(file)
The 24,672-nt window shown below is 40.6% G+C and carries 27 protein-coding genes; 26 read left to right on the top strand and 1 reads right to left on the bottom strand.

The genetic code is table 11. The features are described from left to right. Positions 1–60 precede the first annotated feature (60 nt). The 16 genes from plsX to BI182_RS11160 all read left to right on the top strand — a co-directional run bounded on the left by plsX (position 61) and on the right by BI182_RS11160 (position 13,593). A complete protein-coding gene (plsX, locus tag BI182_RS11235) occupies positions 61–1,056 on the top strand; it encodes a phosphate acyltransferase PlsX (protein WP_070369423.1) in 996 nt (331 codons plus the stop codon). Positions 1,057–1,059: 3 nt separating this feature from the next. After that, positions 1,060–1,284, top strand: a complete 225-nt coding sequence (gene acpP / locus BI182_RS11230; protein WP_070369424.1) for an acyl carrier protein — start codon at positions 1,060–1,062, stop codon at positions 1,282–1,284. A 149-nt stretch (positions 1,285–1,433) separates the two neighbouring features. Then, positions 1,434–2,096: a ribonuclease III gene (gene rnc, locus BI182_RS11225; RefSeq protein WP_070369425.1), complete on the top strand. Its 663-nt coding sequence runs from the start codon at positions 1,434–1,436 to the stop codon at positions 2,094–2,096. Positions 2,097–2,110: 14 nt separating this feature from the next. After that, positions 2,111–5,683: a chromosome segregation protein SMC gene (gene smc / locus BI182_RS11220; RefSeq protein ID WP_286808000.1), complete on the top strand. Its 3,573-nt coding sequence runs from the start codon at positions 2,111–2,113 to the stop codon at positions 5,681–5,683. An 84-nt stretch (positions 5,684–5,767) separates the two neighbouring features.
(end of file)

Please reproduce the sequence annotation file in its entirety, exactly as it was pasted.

The 24,672-nt window shown below is 40.6% G+C and carries 27 protein-coding genes; 26 read left to right on the top strand and 1 reads right to left on the bottom strand.

The genetic code is table 11. The features are described from left to right. Positions 1–60 precede the first annotated feature (60 nt). The 16 genes from plsX to BI182_RS11160 all read left to right on the top strand — a co-directional run bounded on the left by plsX (position 61) and on the right by BI182_RS11160 (position 13,593). A complete protein-coding gene (plsX, locus tag BI182_RS11235) occupies positions 61–1,056 on the top strand; it encodes a phosphate acyltransferase PlsX (protein WP_070369423.1) in 996 nt (331 codons plus the stop codon). Positions 1,057–1,059: 3 nt separating this feature from the next. After that, positions 1,060–1,284, top strand: a complete 225-nt coding sequence (gene acpP / locus BI182_RS11230; protein WP_070369424.1) for an acyl carrier protein — start codon at positions 1,060–1,062, stop codon at positions 1,282–1,284. A 149-nt stretch (positions 1,285–1,433) separates the two neighbouring features. Then, positions 1,434–2,096: a ribonuclease III gene (gene rnc, locus BI182_RS11225; RefSeq protein WP_070369425.1), complete on the top strand. Its 663-nt coding sequence runs from the start codon at positions 1,434–1,436 to the stop codon at positions 2,094–2,096. Positions 2,097–2,110: 14 nt separating this feature from the next. After that, positions 2,111–5,683: a chromosome segregation protein SMC gene (gene smc / locus BI182_RS11220; RefSeq protein ID WP_286808000.1), complete on the top strand. Its 3,573-nt coding sequence runs from the start codon at positions 2,111–2,113 to the stop codon at positions 5,681–5,683. An 84-nt stretch (positions 5,684–5,767) separates the two neighbouring features.